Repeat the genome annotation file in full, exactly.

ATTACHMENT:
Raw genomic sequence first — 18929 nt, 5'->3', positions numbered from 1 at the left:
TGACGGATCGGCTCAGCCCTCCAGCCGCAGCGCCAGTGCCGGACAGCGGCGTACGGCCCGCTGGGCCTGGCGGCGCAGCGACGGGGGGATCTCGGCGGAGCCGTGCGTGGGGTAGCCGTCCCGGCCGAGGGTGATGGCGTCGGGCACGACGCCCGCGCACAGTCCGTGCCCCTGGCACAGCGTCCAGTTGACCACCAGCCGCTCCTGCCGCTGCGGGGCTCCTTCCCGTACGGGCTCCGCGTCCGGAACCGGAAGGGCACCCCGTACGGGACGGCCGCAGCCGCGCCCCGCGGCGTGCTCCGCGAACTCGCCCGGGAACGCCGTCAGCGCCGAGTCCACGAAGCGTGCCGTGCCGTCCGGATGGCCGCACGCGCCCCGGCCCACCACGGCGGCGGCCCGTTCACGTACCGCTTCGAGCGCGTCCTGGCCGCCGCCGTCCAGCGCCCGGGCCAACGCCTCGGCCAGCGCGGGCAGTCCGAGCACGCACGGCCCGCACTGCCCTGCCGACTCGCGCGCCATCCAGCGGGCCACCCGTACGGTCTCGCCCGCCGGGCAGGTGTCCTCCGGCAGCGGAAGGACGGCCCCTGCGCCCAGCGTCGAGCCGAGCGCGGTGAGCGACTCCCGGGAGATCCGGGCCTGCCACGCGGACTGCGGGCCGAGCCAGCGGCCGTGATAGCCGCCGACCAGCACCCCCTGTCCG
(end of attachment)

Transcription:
Raw genomic sequence first — 18929 nt, 5'->3', positions numbered from 1 at the left:
TGACGGATCGGCTCAGCCCTCCAGCCGCAGCGCCAGTGCCGGACAGCGGCGTACGGCCCGCTGGGCCTGGCGGCGCAGCGACGGGGGGATCTCGGCGGAGCCGTGCGTGGGGTAGCCGTCCCGGCCGAGGGTGATGGCGTCGGGCACGACGCCCGCGCACAGTCCGTGCCCCTGGCACAGCGTCCAGTTGACCACCAGCCGCTCCTGCCGCTGCGGGGCTCCTTCCCGTACGGGCTCCGCGTCCGGAACCGGAAGGGCACCCCGTACGGGACGGCCGCAGCCGCGCCCCGCGGCGTGCTCCGCGAACTCGCCCGGGAACGCCGTCAGCGCCGAGTCCACGAAGCGTGCCGTGCCGTCCGGATGGCCGCACGCGCCCCGGCCCACCACGGCGGCGGCCCGTTCACGTACCGCTTCGAGCGCGTCCTGGCCGCCGCCGTCCAGCGCCCGGGCCAACGCCTCGGCCAGCGCGGGCAGTCCGAGCACGCACGGCCCGCACTGCCCTGCCGACTCGCGCGCCATCCAGCGGGCCACCCGTACGGTCTCGCCCGCCGGGCAGGTGTCCTCCGGCAGCGGAAGGACGGCCCCTGCGCCCAGCGTCGAGCCGAGCGCGGTGAGCGACTCCCGGGAGATCCGGGCCTGCCACGCGGACTGCGGGCCGAGCCAGCGGCCGTGATAGCCGCCGACCAGCACCCCCTGTCCG